config wireguard_wg0 'wgpeer'
        option persistent_keepalive '25'
        list allowed_ips '0.0.0.0/0'
        option route_allowed_ips '1'
        option endpoint_port '51555'
        option endpoint_host '192.168.8.252'
        option public_key 'U3CXLF55rU27j5s7Sh4kO1nKqgflVHeaqbfRyP4COjA='

Router B

config interface 'wg0'
        option proto 'wireguard'
        option private_key '0xxxI0Q='
        option listen_port '51555'

config wireguard_wg0 'wgpeer'
        option persistent_keepalive '25'
        list allowed_ips '192.168.1.0/24'
        option route_allowed_ips '1'
        option endpoint_port '51555'
        option endpoint_host '192.168.8.251'
        option public_key 'DioqUp7BoOx+6dtQe90FKFF6eb82c25noKy5XZvevhY='

That assumes router A is using 192.168.1.0/24 for LAN connectivity. Router B should use a different subnet.

The wg interface can be added to the LAN zone on each router assuming all connected clients are trusted and (in real world usage) there is an appropriately configured firewall on the device responsible for passing internet traffic. If either of those was not the case then you would add the wg interface to the WAN zone or add it to a separate firewall zone and add appropriate forwarding rules.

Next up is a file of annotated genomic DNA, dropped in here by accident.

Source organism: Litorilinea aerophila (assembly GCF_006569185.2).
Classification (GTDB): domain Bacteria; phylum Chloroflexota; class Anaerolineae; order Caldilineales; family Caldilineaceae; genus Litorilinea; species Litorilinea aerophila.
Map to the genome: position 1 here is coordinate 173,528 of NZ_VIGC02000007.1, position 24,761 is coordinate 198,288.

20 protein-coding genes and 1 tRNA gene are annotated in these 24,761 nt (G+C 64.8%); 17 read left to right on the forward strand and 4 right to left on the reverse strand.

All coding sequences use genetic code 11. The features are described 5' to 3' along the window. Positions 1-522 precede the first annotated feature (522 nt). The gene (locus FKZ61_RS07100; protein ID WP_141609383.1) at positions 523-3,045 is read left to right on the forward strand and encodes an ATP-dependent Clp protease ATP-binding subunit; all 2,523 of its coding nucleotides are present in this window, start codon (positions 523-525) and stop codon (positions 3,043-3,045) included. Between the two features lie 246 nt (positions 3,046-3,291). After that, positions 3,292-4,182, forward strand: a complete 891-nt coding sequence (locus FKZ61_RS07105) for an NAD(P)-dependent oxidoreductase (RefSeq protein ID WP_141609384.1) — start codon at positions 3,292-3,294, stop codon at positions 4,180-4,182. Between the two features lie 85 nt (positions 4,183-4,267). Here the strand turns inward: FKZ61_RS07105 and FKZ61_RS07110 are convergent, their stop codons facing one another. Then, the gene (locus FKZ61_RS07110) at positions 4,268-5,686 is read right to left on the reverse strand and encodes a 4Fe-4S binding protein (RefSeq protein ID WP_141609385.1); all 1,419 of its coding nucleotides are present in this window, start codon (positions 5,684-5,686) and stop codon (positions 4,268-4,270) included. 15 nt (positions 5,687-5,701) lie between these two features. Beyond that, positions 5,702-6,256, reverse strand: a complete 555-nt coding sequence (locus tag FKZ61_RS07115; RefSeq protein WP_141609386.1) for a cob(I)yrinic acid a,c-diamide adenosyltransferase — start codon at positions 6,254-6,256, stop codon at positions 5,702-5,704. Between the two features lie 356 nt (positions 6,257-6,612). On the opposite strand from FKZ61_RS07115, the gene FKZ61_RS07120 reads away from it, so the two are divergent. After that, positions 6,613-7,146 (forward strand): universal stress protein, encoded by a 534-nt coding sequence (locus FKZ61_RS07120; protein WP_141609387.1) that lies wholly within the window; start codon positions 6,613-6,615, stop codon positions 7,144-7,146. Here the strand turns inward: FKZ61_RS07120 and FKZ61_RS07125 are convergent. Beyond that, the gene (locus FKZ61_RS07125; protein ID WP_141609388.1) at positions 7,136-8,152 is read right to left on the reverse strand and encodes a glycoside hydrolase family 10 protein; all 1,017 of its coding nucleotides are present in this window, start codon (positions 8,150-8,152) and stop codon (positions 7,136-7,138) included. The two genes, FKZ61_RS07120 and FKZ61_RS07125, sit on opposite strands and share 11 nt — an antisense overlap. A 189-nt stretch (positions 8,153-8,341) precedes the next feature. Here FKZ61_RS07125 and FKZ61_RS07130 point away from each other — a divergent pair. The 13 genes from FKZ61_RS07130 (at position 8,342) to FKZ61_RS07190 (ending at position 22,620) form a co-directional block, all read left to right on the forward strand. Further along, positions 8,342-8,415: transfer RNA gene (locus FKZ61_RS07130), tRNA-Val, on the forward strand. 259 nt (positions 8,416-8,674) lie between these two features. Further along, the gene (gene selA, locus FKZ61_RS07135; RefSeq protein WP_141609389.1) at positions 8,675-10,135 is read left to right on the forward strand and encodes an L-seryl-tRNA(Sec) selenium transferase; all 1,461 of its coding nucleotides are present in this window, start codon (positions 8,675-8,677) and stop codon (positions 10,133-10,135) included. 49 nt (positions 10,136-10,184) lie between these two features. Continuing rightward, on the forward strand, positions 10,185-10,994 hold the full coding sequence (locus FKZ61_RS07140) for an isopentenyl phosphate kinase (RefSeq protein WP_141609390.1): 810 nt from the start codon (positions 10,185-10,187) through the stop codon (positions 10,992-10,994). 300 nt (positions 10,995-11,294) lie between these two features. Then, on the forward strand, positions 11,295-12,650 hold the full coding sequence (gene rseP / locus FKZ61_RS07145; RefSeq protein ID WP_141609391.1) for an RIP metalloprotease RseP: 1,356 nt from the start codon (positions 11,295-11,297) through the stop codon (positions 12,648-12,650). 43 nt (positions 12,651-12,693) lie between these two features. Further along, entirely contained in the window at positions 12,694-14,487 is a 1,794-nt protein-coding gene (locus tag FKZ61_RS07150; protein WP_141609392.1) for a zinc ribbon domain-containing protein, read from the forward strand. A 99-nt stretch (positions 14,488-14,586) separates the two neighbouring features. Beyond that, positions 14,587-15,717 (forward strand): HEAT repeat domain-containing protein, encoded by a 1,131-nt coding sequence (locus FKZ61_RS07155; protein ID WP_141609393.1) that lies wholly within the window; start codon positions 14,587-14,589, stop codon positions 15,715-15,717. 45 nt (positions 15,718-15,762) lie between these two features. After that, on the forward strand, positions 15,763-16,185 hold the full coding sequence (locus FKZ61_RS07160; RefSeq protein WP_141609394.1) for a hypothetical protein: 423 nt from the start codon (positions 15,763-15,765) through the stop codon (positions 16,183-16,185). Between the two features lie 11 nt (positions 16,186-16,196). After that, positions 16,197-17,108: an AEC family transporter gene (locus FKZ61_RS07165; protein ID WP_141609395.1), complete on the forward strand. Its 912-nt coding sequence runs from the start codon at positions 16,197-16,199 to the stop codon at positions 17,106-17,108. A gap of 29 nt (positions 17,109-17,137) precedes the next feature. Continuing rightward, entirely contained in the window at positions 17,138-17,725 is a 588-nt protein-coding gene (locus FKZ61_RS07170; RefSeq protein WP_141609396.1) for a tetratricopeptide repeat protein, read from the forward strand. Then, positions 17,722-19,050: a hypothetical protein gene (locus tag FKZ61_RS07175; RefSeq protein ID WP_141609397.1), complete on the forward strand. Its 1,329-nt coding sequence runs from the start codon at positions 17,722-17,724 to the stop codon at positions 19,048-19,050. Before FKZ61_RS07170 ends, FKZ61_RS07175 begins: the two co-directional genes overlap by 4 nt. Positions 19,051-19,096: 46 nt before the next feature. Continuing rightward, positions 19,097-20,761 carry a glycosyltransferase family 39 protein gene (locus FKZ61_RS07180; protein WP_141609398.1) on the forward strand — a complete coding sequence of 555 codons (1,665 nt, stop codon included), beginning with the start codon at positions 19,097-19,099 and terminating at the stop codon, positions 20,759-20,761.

Do you want to try amending your setup to match the above and check the tunnel is working as intended? If the transfer issue still persists then we can begin looking at other areas.

krazeh,

So the changes from the current configuration would be:

  • Automatic routing using route_allowed_ips (vs. originally manual routing)

AFAIK allowed_ips needs to be 0.0.0.0/0 on both sides of the tunnel if there is going to be internet access, otherwise packets will be dropped at the more restricted side of the tunnel.